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Beaumont Studios' unique approach to artistic collaboration: osmosis, interaction, community.
Visiting Beaumont Studios is like playing art school “spin the bottle.”
If it’s a Monday night, you might watch that week’s episode of Vancouver City Limits music (stay tuned for a profile). Other nights might feature one of the plays that run on the studio’s in-house stage, or could be an opportunity to check out a 1913 printing press, an action abstract painting exhibit or a glimpse of a working artist in one of 16 on-site studios. Or you could just grab a specialty coffee from the studio’s electronic barista and wander.
Chances are, whatever you do will end up reflecting the studio’s unique approach to artistic collaboration.
Founder Jude Kusnierz was driven as much by need as vision to found the studio a half-decade ago. Working as a professional glass painter several years ago, her workplace suffered an electric fire that destroyed the building. She searched out its replacement with a few key factors in mind.
Kusnierz wanted the new studio to have a large, open community room, so when artists were not in the studio, they had a shared space to access. A gallery offered exhibition space for the work created in the Beaumont’s upstairs glass-walled studios. A stage showcased music and theatre productions, which in turn would introduce a broader audience to the on-site artists.
“I wanted to design a studio that featured a community setting: not so much an individualized collection of studios as a place where a group of artists can all work together,” said Kusnierz. “I wanted to amalgamate like-minded individuals who are career artists interested in creating and interacting with each other. The idea was they would all bring their clients to the building to expose them to other people’s work, through events, receptions and exhibitions.”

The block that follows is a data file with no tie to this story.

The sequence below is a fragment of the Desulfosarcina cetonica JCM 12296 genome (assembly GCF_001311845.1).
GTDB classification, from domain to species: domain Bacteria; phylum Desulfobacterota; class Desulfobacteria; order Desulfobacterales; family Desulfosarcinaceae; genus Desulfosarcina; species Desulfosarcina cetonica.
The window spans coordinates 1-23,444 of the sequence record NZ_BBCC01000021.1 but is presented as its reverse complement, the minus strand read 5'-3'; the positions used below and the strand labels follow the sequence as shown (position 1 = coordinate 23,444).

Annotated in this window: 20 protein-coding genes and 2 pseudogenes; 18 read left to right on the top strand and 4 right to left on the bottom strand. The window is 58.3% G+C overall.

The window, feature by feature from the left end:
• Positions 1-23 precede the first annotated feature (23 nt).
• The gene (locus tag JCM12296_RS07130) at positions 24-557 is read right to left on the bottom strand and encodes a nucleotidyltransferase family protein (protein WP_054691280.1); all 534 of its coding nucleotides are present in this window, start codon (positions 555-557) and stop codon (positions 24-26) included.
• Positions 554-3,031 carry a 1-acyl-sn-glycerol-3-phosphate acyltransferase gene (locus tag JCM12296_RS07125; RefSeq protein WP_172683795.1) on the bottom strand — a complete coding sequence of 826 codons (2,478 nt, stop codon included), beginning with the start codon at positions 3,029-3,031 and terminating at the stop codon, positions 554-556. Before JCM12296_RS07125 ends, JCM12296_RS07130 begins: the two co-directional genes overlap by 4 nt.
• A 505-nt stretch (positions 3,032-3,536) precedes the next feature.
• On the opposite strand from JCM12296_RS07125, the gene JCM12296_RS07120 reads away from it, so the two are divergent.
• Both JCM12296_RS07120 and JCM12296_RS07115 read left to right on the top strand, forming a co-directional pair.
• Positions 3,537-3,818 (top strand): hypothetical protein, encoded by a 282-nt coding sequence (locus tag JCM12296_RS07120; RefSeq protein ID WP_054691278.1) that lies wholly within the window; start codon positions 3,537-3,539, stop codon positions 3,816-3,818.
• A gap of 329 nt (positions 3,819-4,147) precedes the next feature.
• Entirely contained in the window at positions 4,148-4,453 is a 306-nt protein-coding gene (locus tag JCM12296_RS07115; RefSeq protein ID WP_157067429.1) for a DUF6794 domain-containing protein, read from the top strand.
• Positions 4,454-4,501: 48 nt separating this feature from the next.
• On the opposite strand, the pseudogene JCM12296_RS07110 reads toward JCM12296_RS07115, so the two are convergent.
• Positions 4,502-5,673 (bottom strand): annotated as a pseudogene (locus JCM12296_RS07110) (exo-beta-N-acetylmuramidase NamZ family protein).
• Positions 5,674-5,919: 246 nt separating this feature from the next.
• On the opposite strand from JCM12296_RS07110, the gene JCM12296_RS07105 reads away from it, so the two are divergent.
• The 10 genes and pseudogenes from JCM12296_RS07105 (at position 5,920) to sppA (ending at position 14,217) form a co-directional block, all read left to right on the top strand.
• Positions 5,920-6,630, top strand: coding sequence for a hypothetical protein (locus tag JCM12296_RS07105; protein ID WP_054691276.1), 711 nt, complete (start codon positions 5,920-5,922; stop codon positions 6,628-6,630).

These like-minded creators would blend their talents in a kind of business and artistic synergy: videographers who collaborate with audio producers and photographers to produce documentaries about sculptor colleagues. For example, wedding photographers work with ring designers and artists who specialize in customized invitations. Along with sharing clients, the artists could collaborate artistically.
“We wanted everyone to have an opportunity to create and interact with each other, while also allowing for private space,” said Kusnierz. “There’s this osmosis and possibility for collaboration that happens when we’re together that becomes greater than the sum of its parts.”
So far the idea is taking off. Along with ongoing plays, exhibitions and music performances, 2008 saw a music festival celebrating the studio’s four-year anniversary and a summer solstice party—all promoted and driven by Beaumont members and their friends.
To learn about what’s coming up at the Beaumont, sign up for their newsletter.
Or drop by the studio at 316 West 5th Avenue:
• Watch Vancouver City Limits: On March 9, Laura Doyle, Fera and The Sumner Brother perform. Art Darts profile coming soon.
• Watch The Beggars in the House of Plenty: March 3–14.
• Watch Shocker’s Delight!: March 24–April 4.
• See Mischka Bartkow’s art exhibit, which opened on February 5.